Thursday, July 31, 2014
Inquirer Daily News

Healthy NewsWorks: News that's good for kids!

Wednesday, July 30, 2014, 6:30 AM
In the late 1990s and early 2000s journalists played a critical role in increasing public awareness of the obesity epidemic and related conditions. Initial scientific reports of serious complications of obesity such as type 2 diabetes occurring in children were met with skepticism. But news reports... Read more

Plague and quarantine: An old (and ongoing) practice

Thursday, July 24, 2014, 6:30 AM
Every July in Italy, Venice the Festa del Redentore (Feast of the Redeemer) celebrates the city’s deliverance from the plague, which killed 50,000 people – in Venice – between 1576 and 1577. (A mass grave of victims was dug up five years ago.) That two-year epidemic was one of the... Read more

The Victims of War

Wednesday, July 23, 2014, 6:30 AM
While havoc spreads across the Middle East—in Iraq, Syria, Israel, and Gaza—it is civilians who are bearing the brunt of newly surfaced and long-standing disputes. This week in the news—the escalating war between Israel and Hamas. Last week—the crumbling of Iraq as ISIS fighters... Read more

Rickets returns: Whatever happened to cod liver oil?

Friday, July 18, 2014, 6:00 AM
Rickets, a disease caused by a lack of calcium and vitamin D that leads to softening of the bones and bone deformities is reportedly on the rise in the United States and elsewhere. Once the most common nutritional disease of children, Rickets caused bowlegs and other problems such as deformed pelvises... Read more

Care for all: A look back at Philadelphia General Hospital

Tuesday, July 15, 2014, 6:30 AM
I moved to Philadelphia in 1976, and the first thing on my agenda was to get a job. After making the rounds of several hospitals, I made my way to Philadelphia General Hospital (PGH) and applied for a faculty position in its school of nursing. Philadelphia General Hospital, a tax supported municipal... Read more

Health warnings for travelers (chikungunya, anyone?)

Tuesday, July 8, 2014, 6:30 AM
Returning to the United States last month I found some interesting public health information on the TV monitors at the United States Customs and Border Protection area at Philadelphia International Airport. There was a warning for Middle East Respiratory Syndrome (MERS), an acute viral illness found... Read more

Grilling tip: Watch for wire brush bristles in your hot dog

Thursday, July 3, 2014, 12:49 AM
With the Fourth of July come fireworks, crowds on the Benjamin Franklin Parkway, and The Public’s Health's annual post about the dangers of ingesting wire bristles hot off the grill. Although we hate to cast a pall of threat over the holiday weekend, we figure its best to share information that... Read more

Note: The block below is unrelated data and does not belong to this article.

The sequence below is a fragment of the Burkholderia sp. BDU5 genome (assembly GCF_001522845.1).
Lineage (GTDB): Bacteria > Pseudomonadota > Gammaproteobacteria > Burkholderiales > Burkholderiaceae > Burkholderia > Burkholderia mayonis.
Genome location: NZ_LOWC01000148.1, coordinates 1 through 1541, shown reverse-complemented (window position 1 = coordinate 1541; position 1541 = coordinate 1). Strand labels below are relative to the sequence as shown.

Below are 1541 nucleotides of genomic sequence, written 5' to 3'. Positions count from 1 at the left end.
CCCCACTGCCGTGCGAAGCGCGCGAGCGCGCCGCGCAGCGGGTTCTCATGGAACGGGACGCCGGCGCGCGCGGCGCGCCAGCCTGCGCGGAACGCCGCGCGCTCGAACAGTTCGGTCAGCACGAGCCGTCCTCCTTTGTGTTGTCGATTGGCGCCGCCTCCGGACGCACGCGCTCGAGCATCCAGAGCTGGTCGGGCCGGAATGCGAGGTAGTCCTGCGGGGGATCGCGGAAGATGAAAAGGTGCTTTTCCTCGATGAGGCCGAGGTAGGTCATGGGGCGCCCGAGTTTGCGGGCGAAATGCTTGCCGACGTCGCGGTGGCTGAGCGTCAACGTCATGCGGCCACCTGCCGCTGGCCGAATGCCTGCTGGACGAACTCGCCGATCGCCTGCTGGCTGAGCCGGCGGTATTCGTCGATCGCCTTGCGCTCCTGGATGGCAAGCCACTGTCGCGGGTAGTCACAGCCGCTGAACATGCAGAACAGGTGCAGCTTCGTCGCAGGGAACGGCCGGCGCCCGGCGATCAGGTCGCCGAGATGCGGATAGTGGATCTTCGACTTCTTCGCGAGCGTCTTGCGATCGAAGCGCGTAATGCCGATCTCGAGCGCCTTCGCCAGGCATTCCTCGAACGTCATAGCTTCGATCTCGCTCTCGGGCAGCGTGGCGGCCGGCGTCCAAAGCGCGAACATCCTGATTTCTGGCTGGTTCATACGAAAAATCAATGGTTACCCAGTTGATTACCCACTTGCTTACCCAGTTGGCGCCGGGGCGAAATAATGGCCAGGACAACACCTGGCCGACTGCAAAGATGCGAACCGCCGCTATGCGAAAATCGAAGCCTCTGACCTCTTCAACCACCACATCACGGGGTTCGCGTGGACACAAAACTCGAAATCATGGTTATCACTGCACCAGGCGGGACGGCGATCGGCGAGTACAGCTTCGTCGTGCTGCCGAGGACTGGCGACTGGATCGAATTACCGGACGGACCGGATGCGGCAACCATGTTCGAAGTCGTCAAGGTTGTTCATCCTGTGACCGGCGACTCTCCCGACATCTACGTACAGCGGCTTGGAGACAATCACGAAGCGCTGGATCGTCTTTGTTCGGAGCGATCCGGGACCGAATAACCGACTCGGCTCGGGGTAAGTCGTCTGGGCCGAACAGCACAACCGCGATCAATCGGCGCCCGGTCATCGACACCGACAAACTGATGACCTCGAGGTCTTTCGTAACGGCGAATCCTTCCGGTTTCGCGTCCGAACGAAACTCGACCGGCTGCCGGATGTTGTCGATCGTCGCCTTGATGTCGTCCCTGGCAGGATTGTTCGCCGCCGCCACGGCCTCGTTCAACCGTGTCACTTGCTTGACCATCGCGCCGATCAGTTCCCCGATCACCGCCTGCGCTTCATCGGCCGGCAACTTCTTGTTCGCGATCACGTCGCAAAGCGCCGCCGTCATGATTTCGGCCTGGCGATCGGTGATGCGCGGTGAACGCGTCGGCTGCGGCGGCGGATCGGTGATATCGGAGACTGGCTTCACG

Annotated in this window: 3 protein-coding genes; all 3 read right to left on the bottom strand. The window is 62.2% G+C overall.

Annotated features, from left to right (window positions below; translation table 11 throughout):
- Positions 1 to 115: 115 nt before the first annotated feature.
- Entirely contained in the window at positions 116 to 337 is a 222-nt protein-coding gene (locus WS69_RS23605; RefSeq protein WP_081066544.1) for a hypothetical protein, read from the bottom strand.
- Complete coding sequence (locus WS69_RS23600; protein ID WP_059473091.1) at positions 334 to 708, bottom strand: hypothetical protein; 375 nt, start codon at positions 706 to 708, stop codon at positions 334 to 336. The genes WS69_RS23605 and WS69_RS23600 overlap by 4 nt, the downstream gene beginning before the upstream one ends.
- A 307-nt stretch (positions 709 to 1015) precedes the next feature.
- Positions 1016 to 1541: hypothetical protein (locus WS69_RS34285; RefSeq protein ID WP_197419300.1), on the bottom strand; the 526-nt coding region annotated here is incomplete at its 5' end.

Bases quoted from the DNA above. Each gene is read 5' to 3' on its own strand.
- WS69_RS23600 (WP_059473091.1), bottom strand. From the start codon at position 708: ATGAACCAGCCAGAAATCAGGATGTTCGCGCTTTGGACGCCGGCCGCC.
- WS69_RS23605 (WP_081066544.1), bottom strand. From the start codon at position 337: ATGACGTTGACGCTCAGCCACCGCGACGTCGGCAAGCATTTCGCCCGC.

One year after FDA ruling on emergency contraception . . . confusion

Tuesday, July 1, 2014, 8:51 AM
One year ago, the Food and Drug Administration finally approved over-the-counter sales of Plan B One-Step without any age restrictions. In my latest book, The Morning After: A History of Emergency Contraception in the United States, I described how emergency contraception went from being a little-known... Read more

Can you describe the symptoms of PTSD?

Friday, June 27, 2014, 6:30 AM
June 27 is National Post-Traumatic Stress Disorder Awareness Day. And yes, it is part of PTSD awareness month. But as Dr. Matthew Friedman, executive director of the National Center for PTSD, wrote in a recent blog post, well-intentioned efforts to raise awareness about PTSD often tell an incomplete... Read more

Smoking chocolate

Tuesday, June 24, 2014, 6:30 AM
A report released Monday (the executive summary is here) by the Campaign for Tobacco-Free Kids reminds us that the fight against tobacco and the companies that sell tobacco products goes on despite some successes. As if smoking wasn’t deadly enough, the report calls attention to changes to cigarettes... Read more
About this blog

What is public health — and why does it matter?

Through prevention, education, and intervention, public health practitioners - epidemiologists, health policy experts, municipal workers, environmental health scientists - work to keep us healthy.

It’s not always easy. Michael Yudell, Jonathan Purtle, and other contributors tell you why.

Michael Yudell, PhD, MPH Associate Professor, Drexel University School of Public Health
Jonathan Purtle, DrPH, MPH Research Director, Drexel Center for Nonviolence and Social Justice
Janet Golden, PhD Professor of history, Rutgers University-Camden
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